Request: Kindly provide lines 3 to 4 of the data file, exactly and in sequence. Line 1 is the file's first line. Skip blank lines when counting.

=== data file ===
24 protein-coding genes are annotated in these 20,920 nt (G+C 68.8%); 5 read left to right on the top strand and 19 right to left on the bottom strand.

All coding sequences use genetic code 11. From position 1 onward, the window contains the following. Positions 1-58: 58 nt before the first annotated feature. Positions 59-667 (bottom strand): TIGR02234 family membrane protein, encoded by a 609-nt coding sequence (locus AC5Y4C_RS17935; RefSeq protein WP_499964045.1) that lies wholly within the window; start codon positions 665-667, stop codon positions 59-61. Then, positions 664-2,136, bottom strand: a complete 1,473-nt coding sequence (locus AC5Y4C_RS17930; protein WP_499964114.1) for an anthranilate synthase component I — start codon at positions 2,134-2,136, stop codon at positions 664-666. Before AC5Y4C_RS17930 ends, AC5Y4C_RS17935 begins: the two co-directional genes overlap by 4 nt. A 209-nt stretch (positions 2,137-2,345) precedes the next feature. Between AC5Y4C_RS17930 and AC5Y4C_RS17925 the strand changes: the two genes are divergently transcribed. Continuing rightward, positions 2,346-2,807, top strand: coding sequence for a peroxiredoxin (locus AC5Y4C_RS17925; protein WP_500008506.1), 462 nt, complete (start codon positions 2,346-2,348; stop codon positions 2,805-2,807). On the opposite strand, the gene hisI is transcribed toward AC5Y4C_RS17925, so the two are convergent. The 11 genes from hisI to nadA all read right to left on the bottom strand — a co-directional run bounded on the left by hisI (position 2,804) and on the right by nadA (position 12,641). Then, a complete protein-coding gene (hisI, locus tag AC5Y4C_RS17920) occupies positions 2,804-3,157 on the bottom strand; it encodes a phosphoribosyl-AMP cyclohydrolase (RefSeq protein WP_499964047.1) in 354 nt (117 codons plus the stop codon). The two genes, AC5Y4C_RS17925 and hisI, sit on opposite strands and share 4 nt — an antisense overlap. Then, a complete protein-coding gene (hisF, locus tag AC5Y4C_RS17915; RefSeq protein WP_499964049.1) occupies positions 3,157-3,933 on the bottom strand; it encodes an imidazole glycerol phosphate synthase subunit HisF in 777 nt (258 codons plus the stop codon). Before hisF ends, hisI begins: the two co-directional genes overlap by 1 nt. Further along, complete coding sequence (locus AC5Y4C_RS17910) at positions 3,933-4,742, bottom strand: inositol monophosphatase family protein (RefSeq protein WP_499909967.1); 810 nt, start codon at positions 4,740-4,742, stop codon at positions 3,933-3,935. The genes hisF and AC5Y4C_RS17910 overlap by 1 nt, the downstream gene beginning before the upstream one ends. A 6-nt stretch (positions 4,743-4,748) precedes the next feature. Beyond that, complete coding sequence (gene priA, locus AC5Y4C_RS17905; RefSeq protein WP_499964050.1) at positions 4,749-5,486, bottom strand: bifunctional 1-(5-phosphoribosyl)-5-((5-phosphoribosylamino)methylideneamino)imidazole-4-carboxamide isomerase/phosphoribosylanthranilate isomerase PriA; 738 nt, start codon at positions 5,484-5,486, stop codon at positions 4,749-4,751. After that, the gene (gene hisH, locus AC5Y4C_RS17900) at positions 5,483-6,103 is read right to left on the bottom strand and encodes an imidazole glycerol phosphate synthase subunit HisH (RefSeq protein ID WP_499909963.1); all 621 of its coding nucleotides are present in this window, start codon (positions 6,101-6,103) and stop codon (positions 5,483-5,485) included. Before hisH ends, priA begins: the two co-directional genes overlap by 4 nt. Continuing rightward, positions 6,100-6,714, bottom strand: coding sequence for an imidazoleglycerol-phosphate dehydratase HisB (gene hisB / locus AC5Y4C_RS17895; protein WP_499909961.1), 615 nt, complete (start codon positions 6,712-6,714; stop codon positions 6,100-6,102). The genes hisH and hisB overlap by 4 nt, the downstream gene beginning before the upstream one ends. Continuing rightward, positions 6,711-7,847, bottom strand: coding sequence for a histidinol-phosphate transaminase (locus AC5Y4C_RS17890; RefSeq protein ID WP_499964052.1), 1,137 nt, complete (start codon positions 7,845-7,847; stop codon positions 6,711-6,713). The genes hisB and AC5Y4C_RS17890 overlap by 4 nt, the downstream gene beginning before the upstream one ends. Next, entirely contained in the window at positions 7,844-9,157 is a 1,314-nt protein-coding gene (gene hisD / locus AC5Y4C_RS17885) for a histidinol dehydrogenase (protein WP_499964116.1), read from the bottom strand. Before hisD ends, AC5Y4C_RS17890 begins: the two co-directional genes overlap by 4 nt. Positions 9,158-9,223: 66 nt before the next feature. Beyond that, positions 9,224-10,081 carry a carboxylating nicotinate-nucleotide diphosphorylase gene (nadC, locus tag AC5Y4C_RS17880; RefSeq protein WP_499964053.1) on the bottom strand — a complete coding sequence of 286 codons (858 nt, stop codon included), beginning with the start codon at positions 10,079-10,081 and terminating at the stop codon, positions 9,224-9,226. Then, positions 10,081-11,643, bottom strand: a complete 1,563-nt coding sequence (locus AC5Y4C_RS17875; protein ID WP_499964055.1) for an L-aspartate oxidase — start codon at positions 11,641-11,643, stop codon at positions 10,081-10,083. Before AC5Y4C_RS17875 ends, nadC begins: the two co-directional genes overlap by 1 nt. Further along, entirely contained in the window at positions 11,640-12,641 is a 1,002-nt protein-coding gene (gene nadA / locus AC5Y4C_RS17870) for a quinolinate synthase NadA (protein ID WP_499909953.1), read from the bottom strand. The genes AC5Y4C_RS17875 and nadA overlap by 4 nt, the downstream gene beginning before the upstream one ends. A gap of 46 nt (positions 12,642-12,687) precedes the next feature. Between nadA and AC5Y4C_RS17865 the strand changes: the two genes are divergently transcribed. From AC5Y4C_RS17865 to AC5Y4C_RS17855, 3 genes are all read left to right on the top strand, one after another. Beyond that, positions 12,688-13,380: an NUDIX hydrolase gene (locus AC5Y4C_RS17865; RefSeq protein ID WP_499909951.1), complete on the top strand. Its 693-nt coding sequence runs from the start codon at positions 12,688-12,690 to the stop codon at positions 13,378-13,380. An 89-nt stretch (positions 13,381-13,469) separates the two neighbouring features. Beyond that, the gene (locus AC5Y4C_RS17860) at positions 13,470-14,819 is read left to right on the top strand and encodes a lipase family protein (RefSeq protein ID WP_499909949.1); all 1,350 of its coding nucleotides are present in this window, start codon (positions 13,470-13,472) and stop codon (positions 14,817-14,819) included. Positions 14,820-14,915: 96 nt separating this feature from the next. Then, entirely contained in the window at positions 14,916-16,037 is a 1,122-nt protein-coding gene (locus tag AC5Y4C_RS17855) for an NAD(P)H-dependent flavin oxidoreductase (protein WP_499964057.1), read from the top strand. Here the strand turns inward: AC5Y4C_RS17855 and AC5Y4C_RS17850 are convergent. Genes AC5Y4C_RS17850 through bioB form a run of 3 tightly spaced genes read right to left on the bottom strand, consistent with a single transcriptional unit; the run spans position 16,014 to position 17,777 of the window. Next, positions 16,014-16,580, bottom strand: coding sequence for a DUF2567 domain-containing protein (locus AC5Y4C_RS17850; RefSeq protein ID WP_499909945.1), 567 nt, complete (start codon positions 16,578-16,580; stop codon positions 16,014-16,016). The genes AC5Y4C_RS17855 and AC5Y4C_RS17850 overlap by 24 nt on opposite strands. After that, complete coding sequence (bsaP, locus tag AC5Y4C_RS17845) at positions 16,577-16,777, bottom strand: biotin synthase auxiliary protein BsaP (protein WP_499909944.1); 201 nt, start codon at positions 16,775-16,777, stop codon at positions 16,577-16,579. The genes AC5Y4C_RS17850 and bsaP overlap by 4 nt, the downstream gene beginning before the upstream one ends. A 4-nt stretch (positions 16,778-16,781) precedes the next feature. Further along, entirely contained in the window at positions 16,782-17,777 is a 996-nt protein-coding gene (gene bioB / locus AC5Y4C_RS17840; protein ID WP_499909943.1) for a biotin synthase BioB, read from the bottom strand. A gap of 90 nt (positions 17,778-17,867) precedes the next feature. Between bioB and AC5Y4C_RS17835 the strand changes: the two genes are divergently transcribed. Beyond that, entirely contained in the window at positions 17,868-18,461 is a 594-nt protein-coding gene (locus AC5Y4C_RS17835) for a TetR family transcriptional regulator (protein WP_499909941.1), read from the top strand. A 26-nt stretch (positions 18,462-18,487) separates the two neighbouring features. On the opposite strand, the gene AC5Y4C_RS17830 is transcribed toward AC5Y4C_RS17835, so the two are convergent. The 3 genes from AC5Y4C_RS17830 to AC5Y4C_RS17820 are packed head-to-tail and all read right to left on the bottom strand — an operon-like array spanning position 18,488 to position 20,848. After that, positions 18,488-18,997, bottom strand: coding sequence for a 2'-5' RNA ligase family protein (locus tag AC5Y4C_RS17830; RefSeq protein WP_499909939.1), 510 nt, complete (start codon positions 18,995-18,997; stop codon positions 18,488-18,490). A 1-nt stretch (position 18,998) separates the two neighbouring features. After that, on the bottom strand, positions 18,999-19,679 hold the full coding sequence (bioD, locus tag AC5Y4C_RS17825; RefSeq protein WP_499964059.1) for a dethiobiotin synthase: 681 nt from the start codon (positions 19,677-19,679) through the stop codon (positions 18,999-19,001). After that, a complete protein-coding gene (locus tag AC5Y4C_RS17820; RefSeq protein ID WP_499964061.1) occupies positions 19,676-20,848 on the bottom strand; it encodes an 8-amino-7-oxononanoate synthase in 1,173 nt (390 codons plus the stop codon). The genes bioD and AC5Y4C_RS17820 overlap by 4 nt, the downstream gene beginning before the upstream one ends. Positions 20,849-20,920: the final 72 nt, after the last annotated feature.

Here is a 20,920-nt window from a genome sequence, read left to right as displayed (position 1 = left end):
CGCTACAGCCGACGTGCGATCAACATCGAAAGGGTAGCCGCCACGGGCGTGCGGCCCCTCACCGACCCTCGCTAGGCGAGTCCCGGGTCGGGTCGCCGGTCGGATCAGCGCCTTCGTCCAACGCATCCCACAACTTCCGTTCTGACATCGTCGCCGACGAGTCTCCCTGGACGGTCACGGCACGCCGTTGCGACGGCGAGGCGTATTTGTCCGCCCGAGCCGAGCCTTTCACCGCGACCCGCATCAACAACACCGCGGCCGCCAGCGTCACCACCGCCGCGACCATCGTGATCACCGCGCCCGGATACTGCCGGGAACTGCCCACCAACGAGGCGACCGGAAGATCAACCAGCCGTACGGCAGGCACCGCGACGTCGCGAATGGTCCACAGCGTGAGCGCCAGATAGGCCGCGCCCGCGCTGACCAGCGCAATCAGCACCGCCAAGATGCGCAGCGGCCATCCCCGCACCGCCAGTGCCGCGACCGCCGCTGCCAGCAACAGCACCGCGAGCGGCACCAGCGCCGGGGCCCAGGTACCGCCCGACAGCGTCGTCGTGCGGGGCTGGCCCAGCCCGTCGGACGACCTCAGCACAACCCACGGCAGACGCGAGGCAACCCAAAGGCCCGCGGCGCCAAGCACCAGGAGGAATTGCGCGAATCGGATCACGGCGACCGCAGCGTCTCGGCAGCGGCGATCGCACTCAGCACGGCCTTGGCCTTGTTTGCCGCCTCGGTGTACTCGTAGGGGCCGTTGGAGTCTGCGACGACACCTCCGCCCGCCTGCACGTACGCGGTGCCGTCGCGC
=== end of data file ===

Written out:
Here is a 20,920-nt window from a genome sequence, read left to right as displayed (position 1 = left end):
CGCTACAGCCGACGTGCGATCAACATCGAAAGGGTAGCCGCCACGGGCGTGCGGCCCCTCACCGACCCTCGCTAGGCGAGTCCCGGGTCGGGTCGCCGGTCGGATCAGCGCCTTCGTCCAACGCATCCCACAACTTCCGTTCTGACATCGTCGCCGACGAGTCTCCCTGGACGGTCACGGCACGCCGTTGCGACGGCGAGGCGTATTTGTCCGCCCGAGCCGAGCCTTTCACCGCGACCCGCATCAACAACACCGCGGCCGCCAGCGTCACCACCGCCGCGACCATCGTGATCACCGCGCCCGGATACTGCCGGGAACTGCCCACCAACGAGGCGACCGGAAGATCAACCAGCCGTACGGCAGGCACCGCGACGTCGCGAATGGTCCACAGCGTGAGCGCCAGATAGGCCGCGCCCGCGCTGACCAGCGCAATCAGCACCGCCAAGATGCGCAGCGGCCATCCCCGCACCGCCAGTGCCGCGACCGCCGCTGCCAGCAACAGCACCGCGAGCGGCACCAGCGCCGGGGCCCAGGTACCGCCCGACAGCGTCGTCGTGCGGGGCTGGCCCAGCCCGTCGGACGACCTCAGCACAACCCACGGCAGACGCGAGGCAACCCAAAGGCCCGCGGCGCCAAGCACCAGGAGGAATTGCGCGAATCGGATCACGGCGACCGCAGCGTCTCGGCAGCGGCGATCGCACTCAGCACGGCCTTGGCCTTGTTTGCCGCCTCGGTGTACTCGTAGGGGCCGTTGGAGTCTGCGACGACACCTCCGCCCGCCTGCACGTACGCGGTGCCGTCGCGC